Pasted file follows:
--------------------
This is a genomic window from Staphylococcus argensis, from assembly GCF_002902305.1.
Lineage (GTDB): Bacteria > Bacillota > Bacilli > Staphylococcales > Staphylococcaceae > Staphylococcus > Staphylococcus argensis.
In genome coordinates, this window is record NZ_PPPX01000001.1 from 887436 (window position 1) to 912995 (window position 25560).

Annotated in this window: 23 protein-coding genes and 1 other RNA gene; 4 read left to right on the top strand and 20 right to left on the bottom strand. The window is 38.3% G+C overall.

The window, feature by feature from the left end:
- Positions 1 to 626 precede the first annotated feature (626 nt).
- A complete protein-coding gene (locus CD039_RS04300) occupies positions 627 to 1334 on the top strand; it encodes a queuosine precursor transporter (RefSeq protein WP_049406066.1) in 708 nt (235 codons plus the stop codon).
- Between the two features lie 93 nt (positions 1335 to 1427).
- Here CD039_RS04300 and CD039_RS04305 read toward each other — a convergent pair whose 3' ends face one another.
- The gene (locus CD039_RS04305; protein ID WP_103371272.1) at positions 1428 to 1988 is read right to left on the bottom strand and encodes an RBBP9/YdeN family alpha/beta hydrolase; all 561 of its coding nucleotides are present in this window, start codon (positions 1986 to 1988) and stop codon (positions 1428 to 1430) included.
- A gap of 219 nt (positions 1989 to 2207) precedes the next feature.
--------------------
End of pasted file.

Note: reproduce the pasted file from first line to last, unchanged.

This is a genomic window from Staphylococcus argensis, from assembly GCF_002902305.1.
Lineage (GTDB): Bacteria > Bacillota > Bacilli > Staphylococcales > Staphylococcaceae > Staphylococcus > Staphylococcus argensis.
In genome coordinates, this window is record NZ_PPPX01000001.1 from 887436 (window position 1) to 912995 (window position 25560).

Annotated in this window: 23 protein-coding genes and 1 other RNA gene; 4 read left to right on the top strand and 20 right to left on the bottom strand. The window is 38.3% G+C overall.

The window, feature by feature from the left end:
- Positions 1 to 626 precede the first annotated feature (626 nt).
- A complete protein-coding gene (locus CD039_RS04300) occupies positions 627 to 1334 on the top strand; it encodes a queuosine precursor transporter (RefSeq protein WP_049406066.1) in 708 nt (235 codons plus the stop codon).
- Between the two features lie 93 nt (positions 1335 to 1427).
- Here CD039_RS04300 and CD039_RS04305 read toward each other — a convergent pair whose 3' ends face one another.
- The gene (locus CD039_RS04305; protein ID WP_103371272.1) at positions 1428 to 1988 is read right to left on the bottom strand and encodes an RBBP9/YdeN family alpha/beta hydrolase; all 561 of its coding nucleotides are present in this window, start codon (positions 1986 to 1988) and stop codon (positions 1428 to 1430) included.
- A gap of 219 nt (positions 1989 to 2207) precedes the next feature.